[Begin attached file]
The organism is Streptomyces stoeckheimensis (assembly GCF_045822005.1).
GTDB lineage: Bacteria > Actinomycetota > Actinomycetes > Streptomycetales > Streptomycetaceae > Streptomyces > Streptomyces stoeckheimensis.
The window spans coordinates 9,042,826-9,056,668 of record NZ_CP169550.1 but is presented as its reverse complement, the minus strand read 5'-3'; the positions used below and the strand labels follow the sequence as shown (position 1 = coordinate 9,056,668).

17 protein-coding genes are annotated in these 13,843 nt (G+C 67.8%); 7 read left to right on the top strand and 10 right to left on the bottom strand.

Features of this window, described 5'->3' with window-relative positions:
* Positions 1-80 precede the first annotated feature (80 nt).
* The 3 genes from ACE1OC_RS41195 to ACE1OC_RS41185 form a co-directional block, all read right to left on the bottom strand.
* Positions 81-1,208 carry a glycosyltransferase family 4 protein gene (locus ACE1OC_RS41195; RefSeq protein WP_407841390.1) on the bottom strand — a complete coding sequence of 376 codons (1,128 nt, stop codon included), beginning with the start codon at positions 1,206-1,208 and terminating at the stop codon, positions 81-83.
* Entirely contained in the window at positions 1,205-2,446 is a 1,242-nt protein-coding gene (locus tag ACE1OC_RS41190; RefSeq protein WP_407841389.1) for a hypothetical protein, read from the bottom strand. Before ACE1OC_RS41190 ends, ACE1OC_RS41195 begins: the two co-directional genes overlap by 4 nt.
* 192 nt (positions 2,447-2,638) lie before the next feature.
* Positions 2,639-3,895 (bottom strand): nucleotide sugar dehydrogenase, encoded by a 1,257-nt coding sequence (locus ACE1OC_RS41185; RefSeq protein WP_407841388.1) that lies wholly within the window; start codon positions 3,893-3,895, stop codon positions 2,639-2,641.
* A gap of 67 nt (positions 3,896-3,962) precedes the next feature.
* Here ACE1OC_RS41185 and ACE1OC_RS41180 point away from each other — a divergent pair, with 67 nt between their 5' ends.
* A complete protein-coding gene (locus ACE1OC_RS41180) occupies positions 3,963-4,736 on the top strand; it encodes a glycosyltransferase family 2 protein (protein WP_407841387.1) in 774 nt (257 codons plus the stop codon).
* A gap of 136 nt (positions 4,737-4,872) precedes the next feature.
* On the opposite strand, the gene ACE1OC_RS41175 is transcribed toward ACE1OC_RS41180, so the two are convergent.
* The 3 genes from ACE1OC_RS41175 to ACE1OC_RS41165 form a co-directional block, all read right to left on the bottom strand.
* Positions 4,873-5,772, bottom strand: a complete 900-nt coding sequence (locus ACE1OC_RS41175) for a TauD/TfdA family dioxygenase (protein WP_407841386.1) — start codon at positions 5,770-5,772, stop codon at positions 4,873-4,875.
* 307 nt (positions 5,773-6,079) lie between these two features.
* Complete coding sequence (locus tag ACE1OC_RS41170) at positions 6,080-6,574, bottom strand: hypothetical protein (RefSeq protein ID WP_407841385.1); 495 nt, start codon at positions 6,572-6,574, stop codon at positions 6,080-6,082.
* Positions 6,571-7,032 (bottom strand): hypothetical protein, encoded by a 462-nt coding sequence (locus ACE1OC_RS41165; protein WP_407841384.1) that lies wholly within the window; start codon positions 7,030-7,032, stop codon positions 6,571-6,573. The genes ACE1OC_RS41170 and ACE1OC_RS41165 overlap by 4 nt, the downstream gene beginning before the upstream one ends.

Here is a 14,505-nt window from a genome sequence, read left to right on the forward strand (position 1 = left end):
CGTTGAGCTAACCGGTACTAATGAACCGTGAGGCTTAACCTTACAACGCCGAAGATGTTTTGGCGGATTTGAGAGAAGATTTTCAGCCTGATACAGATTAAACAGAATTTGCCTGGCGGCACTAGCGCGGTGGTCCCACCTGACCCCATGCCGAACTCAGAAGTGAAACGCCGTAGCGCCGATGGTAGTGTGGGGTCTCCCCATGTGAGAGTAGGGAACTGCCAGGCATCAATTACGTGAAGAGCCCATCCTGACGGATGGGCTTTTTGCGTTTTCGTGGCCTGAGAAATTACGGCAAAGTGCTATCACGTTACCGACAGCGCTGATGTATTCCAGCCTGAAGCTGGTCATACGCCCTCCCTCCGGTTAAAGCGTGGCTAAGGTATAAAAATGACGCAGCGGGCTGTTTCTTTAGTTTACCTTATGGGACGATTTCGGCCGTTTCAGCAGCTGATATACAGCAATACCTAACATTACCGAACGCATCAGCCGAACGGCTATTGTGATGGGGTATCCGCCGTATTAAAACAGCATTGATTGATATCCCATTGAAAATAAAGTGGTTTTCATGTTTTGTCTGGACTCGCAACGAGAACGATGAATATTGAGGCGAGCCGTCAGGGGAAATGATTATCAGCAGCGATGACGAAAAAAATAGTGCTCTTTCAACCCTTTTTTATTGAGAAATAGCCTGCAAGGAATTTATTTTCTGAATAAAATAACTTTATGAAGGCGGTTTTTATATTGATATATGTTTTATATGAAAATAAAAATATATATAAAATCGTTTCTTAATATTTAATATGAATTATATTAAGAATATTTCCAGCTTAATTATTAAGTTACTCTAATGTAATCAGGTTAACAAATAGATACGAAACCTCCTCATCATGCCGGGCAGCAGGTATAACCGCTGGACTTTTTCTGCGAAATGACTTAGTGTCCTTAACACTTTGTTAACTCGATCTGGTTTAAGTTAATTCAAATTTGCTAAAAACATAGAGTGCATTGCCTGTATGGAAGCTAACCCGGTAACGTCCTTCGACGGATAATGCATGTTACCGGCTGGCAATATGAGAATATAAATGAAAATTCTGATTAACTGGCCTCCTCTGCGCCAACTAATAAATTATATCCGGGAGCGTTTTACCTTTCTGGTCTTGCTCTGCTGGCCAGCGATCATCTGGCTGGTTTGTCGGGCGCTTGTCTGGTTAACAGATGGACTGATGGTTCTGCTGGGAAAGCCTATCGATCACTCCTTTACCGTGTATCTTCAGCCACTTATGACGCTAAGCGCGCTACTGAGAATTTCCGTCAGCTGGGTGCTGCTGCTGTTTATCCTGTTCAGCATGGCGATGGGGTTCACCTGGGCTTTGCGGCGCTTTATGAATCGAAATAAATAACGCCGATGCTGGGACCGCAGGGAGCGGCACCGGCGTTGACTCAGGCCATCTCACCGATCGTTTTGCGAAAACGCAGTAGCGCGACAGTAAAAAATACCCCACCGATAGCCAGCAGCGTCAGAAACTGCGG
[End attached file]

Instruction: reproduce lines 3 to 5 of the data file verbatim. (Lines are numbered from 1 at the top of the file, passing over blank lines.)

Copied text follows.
The window spans coordinates 9,042,826-9,056,668 of record NZ_CP169550.1 but is presented as its reverse complement, the minus strand read 5'-3'; the positions used below and the strand labels follow the sequence as shown (position 1 = coordinate 9,056,668).

17 protein-coding genes are annotated in these 13,843 nt (G+C 67.8%); 7 read left to right on the top strand and 10 right to left on the bottom strand.

Features of this window, described 5'->3' with window-relative positions: